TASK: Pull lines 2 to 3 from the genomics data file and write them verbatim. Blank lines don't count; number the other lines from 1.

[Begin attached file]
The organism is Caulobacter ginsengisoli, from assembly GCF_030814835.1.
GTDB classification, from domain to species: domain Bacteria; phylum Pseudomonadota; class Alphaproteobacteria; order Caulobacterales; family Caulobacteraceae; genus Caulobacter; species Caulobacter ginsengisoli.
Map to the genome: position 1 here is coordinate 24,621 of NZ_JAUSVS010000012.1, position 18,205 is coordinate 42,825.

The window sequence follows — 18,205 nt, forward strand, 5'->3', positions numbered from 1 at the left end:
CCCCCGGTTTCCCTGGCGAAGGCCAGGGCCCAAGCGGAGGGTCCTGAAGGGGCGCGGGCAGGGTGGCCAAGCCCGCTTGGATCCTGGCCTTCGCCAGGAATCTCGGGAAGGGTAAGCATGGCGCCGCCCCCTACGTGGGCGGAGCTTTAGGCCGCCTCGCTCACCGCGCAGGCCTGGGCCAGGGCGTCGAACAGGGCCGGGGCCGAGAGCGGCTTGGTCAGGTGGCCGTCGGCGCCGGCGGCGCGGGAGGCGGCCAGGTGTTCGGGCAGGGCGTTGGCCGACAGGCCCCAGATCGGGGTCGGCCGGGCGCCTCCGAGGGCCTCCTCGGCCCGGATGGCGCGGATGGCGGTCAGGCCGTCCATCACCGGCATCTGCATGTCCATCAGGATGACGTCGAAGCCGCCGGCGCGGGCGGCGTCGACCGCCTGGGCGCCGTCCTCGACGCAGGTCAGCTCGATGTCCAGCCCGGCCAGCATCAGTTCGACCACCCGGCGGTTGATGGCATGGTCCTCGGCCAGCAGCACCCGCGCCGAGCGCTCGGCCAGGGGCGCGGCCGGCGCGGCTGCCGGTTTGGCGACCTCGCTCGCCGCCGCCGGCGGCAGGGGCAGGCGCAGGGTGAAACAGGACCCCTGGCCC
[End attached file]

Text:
GTDB classification, from domain to species: domain Bacteria; phylum Pseudomonadota; class Alphaproteobacteria; order Caulobacterales; family Caulobacteraceae; genus Caulobacter; species Caulobacter ginsengisoli.
Map to the genome: position 1 here is coordinate 24,621 of NZ_JAUSVS010000012.1, position 18,205 is coordinate 42,825.